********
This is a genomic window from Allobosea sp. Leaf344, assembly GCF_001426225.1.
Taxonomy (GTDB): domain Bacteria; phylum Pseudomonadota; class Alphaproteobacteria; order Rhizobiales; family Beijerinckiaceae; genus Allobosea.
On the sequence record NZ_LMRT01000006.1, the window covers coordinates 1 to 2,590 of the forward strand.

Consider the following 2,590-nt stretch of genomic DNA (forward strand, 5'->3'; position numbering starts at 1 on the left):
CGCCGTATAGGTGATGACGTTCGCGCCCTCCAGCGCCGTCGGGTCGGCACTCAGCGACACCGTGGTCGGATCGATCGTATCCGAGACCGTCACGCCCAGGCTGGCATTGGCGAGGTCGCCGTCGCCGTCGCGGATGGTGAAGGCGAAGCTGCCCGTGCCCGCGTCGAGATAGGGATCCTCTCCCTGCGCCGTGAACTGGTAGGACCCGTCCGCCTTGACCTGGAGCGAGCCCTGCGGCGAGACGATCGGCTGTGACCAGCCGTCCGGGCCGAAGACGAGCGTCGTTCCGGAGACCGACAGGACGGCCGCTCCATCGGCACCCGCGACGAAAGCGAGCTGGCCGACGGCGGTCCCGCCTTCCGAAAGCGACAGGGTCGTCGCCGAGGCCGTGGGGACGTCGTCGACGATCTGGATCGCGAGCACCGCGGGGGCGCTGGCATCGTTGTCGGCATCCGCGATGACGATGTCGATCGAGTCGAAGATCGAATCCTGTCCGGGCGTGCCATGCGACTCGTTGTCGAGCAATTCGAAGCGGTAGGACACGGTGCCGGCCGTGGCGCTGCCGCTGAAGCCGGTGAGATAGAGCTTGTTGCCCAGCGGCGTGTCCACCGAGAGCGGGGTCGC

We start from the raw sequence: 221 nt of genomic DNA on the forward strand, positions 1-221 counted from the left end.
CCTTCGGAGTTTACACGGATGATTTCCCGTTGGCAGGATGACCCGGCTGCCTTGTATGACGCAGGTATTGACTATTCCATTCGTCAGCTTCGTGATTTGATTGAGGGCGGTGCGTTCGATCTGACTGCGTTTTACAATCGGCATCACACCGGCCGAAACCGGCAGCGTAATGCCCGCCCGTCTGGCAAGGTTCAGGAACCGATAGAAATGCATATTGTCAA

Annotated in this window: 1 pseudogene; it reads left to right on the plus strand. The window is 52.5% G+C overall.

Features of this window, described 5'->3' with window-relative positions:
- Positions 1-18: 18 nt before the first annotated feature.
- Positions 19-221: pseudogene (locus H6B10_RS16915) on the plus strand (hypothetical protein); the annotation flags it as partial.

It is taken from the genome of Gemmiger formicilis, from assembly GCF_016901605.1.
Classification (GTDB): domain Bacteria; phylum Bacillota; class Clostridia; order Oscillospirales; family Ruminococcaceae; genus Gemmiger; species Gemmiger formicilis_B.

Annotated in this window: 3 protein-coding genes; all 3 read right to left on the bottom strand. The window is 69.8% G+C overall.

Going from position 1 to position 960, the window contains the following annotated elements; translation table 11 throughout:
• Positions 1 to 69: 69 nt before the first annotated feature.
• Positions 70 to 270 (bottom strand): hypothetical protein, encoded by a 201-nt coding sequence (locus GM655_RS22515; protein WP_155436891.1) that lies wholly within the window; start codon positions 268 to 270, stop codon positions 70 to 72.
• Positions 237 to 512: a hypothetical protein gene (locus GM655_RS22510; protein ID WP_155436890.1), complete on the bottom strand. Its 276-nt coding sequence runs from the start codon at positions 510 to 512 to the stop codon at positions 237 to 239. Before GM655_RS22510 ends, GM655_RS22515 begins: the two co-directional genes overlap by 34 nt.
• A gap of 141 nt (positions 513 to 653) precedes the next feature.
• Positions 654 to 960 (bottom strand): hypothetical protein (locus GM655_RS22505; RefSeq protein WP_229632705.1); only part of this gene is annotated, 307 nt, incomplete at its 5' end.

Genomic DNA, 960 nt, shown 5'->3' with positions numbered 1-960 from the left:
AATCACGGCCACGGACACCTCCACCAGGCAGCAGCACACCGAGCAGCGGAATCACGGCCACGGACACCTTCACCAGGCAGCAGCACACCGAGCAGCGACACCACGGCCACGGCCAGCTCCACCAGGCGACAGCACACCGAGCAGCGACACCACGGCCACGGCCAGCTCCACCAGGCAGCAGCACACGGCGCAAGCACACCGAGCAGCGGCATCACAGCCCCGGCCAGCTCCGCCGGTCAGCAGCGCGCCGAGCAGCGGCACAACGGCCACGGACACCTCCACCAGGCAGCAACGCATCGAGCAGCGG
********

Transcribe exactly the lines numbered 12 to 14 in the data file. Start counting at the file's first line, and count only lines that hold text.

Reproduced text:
It is taken from the genome of Gemmiger formicilis, from assembly GCF_016901605.1.
Classification (GTDB): domain Bacteria; phylum Bacillota; class Clostridia; order Oscillospirales; family Ruminococcaceae; genus Gemmiger; species Gemmiger formicilis_B.

Annotated in this window: 3 protein-coding genes; all 3 read right to left on the bottom strand. The window is 69.8% G+C overall.